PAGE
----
As 2015 has gone so far, I think it’s fair to say the Imagine Dragons’ second album is one of the more hotly anticipated albums of the year. The dreaded sophomore slump is always on the mind of an artist with a wildly successful breakout, and very few bands had bigger exposure that Imagine Dragons’ had off the back of their hit Radioactive in 2012.
Smoke + Mirrors, might not pack as much of a punch as their first album but at least doesn’t leave us wondering why we liked them in the first place. Make no mistake, if you’re looking for a complete replica of Night Visions, you’re not going to find it. That’s not to say you’re listening to a completely new artist, but there are no parallels to Amsterdam, there are few moments of “Gosh, we’ve heard this before!”. The record opens with the band’s newest single Shots, where we’re very affirmed that the Eighties sound is back in vogue. This upbeat sunny track is more electronically heavy, full of catchy beats and a firm reminder that Imagine Dragons isn’t content just sitting around being another run of the mill East coast rock band.
The band stomps out heavy beats and anthem calls up until track eleven, Summer, where the band opts for a more airy guitar run as befits the topic. If this sounds boring to you, I’m afraid to say that you aren’t wrong. The band’s venture into sharper production helps to give the album a veneer of newness – the idea that the band are trying something different. This is often put to use imaginatively against their lyrics, and once again ‘Shot’ or ‘Polaroid’ sums this up. Second track ‘Gold’ boasts a heavy, almost sinister beat to it that underlines the bitter, wistful lyrics.
‘It Comes Back to You’ is a short reprieve in the first two thirds of the record, with the breathy vocals and like psychedelic chords reminiscent of a nineties smooth groove track. If you’re lucky enough to purchase deluxe version of the album, you’ll be offered a wider range of the Dragons’ repertoire, with acoustic track ‘Release’ and piano based song ‘Second Chances’ demonstrating a wider artistic scope than the standard edition of their album suggests. Given that the Las Vegas band are one of the front faces for popular alternative these days, it seems to suit that they’ve chosen to incorporate more electronica and heavy beats into their new album: both elements are making a heavy resurgence in the charts, and it’s one that doesn’t look like it’ll be going away anytime soon.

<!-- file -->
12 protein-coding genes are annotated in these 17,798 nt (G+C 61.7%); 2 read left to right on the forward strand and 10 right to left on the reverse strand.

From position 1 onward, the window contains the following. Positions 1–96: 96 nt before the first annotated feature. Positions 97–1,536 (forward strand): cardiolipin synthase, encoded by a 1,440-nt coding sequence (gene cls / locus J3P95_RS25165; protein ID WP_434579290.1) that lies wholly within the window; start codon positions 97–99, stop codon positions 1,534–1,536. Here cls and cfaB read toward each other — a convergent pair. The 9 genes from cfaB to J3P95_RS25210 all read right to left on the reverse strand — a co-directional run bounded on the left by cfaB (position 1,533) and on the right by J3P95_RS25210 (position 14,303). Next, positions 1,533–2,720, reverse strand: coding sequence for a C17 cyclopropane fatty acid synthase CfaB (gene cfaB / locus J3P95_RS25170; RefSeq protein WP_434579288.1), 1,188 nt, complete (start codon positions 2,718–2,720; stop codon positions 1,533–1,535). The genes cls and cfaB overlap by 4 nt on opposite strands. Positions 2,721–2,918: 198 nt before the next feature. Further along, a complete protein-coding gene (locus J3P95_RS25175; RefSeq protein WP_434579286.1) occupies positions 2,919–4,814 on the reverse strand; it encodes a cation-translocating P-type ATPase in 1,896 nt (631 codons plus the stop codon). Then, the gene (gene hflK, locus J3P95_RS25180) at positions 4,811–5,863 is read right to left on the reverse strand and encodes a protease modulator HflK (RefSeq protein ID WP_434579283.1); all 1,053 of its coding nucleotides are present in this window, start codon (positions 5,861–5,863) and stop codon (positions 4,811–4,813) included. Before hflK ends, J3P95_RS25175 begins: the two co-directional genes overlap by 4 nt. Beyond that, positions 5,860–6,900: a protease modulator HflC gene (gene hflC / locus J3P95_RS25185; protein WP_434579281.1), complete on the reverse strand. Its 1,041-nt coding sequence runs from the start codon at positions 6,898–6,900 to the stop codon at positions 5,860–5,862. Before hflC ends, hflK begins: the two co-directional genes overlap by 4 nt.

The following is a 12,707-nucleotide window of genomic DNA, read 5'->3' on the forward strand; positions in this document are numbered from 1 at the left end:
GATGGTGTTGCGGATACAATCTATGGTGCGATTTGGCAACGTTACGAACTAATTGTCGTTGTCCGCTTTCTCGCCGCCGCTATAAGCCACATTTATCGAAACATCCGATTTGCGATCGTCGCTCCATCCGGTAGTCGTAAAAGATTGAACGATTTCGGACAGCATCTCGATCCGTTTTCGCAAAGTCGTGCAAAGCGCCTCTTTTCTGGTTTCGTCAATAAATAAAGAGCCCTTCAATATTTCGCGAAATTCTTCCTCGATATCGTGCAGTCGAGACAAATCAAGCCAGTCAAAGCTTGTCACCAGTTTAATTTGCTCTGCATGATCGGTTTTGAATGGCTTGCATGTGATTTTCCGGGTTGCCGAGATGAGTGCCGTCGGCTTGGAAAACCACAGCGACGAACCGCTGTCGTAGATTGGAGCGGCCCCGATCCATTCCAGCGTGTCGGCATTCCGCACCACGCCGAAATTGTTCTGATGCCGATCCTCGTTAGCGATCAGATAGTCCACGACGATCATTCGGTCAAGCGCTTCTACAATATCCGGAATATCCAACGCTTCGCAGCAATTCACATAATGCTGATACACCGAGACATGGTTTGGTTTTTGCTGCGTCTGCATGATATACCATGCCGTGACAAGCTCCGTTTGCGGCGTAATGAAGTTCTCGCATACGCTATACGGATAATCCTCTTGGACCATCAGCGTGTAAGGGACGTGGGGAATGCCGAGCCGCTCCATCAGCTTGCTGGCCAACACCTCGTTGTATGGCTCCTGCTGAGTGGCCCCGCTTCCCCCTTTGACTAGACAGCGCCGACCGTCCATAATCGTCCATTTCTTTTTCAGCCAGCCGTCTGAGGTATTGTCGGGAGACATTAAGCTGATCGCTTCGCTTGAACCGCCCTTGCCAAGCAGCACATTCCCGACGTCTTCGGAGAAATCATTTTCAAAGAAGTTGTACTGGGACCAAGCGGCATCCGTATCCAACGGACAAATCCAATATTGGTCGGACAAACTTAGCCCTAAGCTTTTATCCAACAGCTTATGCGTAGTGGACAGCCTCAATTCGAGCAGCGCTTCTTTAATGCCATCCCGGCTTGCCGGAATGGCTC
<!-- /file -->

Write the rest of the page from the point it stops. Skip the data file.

For those inclined to see Imagine Dragons go down that avenue, the band’s new chapter in Smoke + Mirrors will be an exciting and interesting one. The band has never shied away from putting on a show sonically, and that’s an element that has played right into their hands when it comes to their live tours. It seems their new chapter will be no different and much kudos that the band has tried fitting into the formula that’s worked so well for them via evolving their sound.
Much favoured single ‘I Bet My Life’ sums up this fusion of old and new via the cheery clap-happiness of ‘It’s Time’ – except now we have full on gospel vocals and thundering drums to back it up. Smoke + Mirror’s is just as fun an album as their first, and one that will no doubt still please many of the band’s existing fan base. But it’s a record that makes you want to listen to it more: one spin isn’t enough if you want to pick up every sound and tweak on each track. That’s a damn sight more than you can say about many albums (let alone sophomore albums) these days and a solid reason to give the album a try. Don’t listen to Smoke + Mirrors expecting to be blown out of the water, but do listen to it being utterly glad the band have returned.